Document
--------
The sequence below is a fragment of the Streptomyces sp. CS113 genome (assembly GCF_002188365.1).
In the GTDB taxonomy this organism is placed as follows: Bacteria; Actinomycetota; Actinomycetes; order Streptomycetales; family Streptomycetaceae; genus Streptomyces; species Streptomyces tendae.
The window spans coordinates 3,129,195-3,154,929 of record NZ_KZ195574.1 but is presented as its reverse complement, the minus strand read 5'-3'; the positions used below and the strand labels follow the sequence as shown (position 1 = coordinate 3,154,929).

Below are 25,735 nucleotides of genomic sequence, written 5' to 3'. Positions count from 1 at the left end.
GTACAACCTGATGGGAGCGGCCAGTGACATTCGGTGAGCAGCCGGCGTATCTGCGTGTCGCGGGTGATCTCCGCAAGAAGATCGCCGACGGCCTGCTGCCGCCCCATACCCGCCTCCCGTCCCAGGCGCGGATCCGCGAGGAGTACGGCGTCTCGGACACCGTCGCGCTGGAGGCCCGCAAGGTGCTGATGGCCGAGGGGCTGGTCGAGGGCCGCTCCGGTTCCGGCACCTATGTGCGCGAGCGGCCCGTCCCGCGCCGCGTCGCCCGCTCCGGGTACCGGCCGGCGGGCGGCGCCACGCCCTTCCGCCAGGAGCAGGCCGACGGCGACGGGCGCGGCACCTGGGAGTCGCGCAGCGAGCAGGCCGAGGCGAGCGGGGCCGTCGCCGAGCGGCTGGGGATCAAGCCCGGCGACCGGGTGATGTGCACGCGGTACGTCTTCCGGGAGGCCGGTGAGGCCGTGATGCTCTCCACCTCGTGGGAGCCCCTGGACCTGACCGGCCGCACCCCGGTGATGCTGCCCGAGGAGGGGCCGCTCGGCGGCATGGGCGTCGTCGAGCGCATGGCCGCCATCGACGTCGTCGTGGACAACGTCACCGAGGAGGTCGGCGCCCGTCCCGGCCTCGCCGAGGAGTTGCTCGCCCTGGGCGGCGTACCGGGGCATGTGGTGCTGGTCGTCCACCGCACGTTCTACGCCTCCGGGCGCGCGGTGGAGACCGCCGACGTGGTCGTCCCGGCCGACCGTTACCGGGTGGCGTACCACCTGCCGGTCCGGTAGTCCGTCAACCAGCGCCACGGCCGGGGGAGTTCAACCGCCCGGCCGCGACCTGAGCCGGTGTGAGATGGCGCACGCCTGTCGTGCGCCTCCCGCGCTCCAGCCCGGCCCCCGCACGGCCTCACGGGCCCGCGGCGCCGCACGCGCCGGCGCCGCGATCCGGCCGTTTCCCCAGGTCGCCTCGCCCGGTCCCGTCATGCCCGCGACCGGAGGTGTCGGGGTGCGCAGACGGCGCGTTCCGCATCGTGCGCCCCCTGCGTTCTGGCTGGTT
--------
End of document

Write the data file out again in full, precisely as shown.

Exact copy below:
The sequence below is a fragment of the Streptomyces sp. CS113 genome (assembly GCF_002188365.1).
In the GTDB taxonomy this organism is placed as follows: Bacteria; Actinomycetota; Actinomycetes; order Streptomycetales; family Streptomycetaceae; genus Streptomyces; species Streptomyces tendae.
The window spans coordinates 3,129,195-3,154,929 of record NZ_KZ195574.1 but is presented as its reverse complement, the minus strand read 5'-3'; the positions used below and the strand labels follow the sequence as shown (position 1 = coordinate 3,154,929).

Below are 25,735 nucleotides of genomic sequence, written 5' to 3'. Positions count from 1 at the left end.
GTACAACCTGATGGGAGCGGCCAGTGACATTCGGTGAGCAGCCGGCGTATCTGCGTGTCGCGGGTGATCTCCGCAAGAAGATCGCCGACGGCCTGCTGCCGCCCCATACCCGCCTCCCGTCCCAGGCGCGGATCCGCGAGGAGTACGGCGTCTCGGACACCGTCGCGCTGGAGGCCCGCAAGGTGCTGATGGCCGAGGGGCTGGTCGAGGGCCGCTCCGGTTCCGGCACCTATGTGCGCGAGCGGCCCGTCCCGCGCCGCGTCGCCCGCTCCGGGTACCGGCCGGCGGGCGGCGCCACGCCCTTCCGCCAGGAGCAGGCCGACGGCGACGGGCGCGGCACCTGGGAGTCGCGCAGCGAGCAGGCCGAGGCGAGCGGGGCCGTCGCCGAGCGGCTGGGGATCAAGCCCGGCGACCGGGTGATGTGCACGCGGTACGTCTTCCGGGAGGCCGGTGAGGCCGTGATGCTCTCCACCTCGTGGGAGCCCCTGGACCTGACCGGCCGCACCCCGGTGATGCTGCCCGAGGAGGGGCCGCTCGGCGGCATGGGCGTCGTCGAGCGCATGGCCGCCATCGACGTCGTCGTGGACAACGTCACCGAGGAGGTCGGCGCCCGTCCCGGCCTCGCCGAGGAGTTGCTCGCCCTGGGCGGCGTACCGGGGCATGTGGTGCTGGTCGTCCACCGCACGTTCTACGCCTCCGGGCGCGCGGTGGAGACCGCCGACGTGGTCGTCCCGGCCGACCGTTACCGGGTGGCGTACCACCTGCCGGTCCGGTAGTCCGTCAACCAGCGCCACGGCCGGGGGAGTTCAACCGCCCGGCCGCGACCTGAGCCGGTGTGAGATGGCGCACGCCTGTCGTGCGCCTCCCGCGCTCCAGCCCGGCCCCCGCACGGCCTCACGGGCCCGCGGCGCCGCACGCGCCGGCGCCGCGATCCGGCCGTTTCCCCAGGTCGCCTCGCCCGGTCCCGTCATGCCCGCGACCGGAGGTGTCGGGGTGCGCAGACGGCGCGTTCCGCATCGTGCGCCCCCTGCGTTCTGGCTGGTT